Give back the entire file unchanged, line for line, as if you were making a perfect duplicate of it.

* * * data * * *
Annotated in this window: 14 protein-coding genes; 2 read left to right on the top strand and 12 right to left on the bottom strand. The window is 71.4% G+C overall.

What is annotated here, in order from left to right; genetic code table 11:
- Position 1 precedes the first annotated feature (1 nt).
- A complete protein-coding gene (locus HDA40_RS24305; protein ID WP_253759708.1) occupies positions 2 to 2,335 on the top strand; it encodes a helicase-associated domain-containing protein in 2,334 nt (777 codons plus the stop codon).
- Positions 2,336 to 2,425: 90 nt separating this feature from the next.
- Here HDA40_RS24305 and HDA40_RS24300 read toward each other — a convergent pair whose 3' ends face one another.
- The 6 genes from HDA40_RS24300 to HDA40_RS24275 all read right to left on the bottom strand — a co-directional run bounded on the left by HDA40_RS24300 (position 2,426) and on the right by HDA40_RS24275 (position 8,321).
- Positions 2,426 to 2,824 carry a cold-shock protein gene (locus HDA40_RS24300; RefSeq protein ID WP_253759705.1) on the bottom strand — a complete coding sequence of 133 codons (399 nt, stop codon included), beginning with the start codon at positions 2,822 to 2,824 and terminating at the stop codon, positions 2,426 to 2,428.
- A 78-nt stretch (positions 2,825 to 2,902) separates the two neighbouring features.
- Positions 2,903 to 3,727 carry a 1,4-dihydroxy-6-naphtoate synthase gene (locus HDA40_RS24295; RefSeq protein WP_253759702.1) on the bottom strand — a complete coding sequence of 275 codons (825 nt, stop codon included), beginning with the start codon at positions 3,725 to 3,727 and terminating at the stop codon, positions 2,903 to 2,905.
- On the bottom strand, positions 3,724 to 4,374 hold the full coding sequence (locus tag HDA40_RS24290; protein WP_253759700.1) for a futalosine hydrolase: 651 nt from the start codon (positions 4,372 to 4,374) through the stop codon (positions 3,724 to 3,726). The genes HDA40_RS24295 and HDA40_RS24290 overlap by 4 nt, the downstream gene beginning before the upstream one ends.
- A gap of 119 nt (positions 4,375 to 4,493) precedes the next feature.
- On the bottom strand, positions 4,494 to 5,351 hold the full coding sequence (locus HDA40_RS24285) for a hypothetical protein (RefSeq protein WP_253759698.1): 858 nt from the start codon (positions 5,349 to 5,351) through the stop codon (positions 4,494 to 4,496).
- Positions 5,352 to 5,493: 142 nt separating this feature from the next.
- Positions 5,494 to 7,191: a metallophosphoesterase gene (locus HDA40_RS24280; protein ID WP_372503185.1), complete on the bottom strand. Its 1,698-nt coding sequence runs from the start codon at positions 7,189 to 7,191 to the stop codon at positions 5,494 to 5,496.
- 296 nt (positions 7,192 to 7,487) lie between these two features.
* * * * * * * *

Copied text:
Annotated in this window: 14 protein-coding genes; 2 read left to right on the top strand and 12 right to left on the bottom strand. The window is 71.4% G+C overall.

What is annotated here, in order from left to right; genetic code table 11:
- Position 1 precedes the first annotated feature (1 nt).
- A complete protein-coding gene (locus HDA40_RS24305; protein ID WP_253759708.1) occupies positions 2 to 2,335 on the top strand; it encodes a helicase-associated domain-containing protein in 2,334 nt (777 codons plus the stop codon).
- Positions 2,336 to 2,425: 90 nt separating this feature from the next.
- Here HDA40_RS24305 and HDA40_RS24300 read toward each other — a convergent pair whose 3' ends face one another.
- The 6 genes from HDA40_RS24300 to HDA40_RS24275 all read right to left on the bottom strand — a co-directional run bounded on the left by HDA40_RS24300 (position 2,426) and on the right by HDA40_RS24275 (position 8,321).
- Positions 2,426 to 2,824 carry a cold-shock protein gene (locus HDA40_RS24300; RefSeq protein ID WP_253759705.1) on the bottom strand — a complete coding sequence of 133 codons (399 nt, stop codon included), beginning with the start codon at positions 2,822 to 2,824 and terminating at the stop codon, positions 2,426 to 2,428.
- A 78-nt stretch (positions 2,825 to 2,902) separates the two neighbouring features.
- Positions 2,903 to 3,727 carry a 1,4-dihydroxy-6-naphtoate synthase gene (locus HDA40_RS24295; RefSeq protein WP_253759702.1) on the bottom strand — a complete coding sequence of 275 codons (825 nt, stop codon included), beginning with the start codon at positions 3,725 to 3,727 and terminating at the stop codon, positions 2,903 to 2,905.
- On the bottom strand, positions 3,724 to 4,374 hold the full coding sequence (locus tag HDA40_RS24290; protein WP_253759700.1) for a futalosine hydrolase: 651 nt from the start codon (positions 4,372 to 4,374) through the stop codon (positions 3,724 to 3,726). The genes HDA40_RS24295 and HDA40_RS24290 overlap by 4 nt, the downstream gene beginning before the upstream one ends.
- A gap of 119 nt (positions 4,375 to 4,493) precedes the next feature.
- On the bottom strand, positions 4,494 to 5,351 hold the full coding sequence (locus HDA40_RS24285) for a hypothetical protein (RefSeq protein WP_253759698.1): 858 nt from the start codon (positions 5,349 to 5,351) through the stop codon (positions 4,494 to 4,496).
- Positions 5,352 to 5,493: 142 nt separating this feature from the next.
- Positions 5,494 to 7,191: a metallophosphoesterase gene (locus HDA40_RS24280; protein ID WP_372503185.1), complete on the bottom strand. Its 1,698-nt coding sequence runs from the start codon at positions 7,189 to 7,191 to the stop codon at positions 5,494 to 5,496.
- 296 nt (positions 7,192 to 7,487) lie between these two features.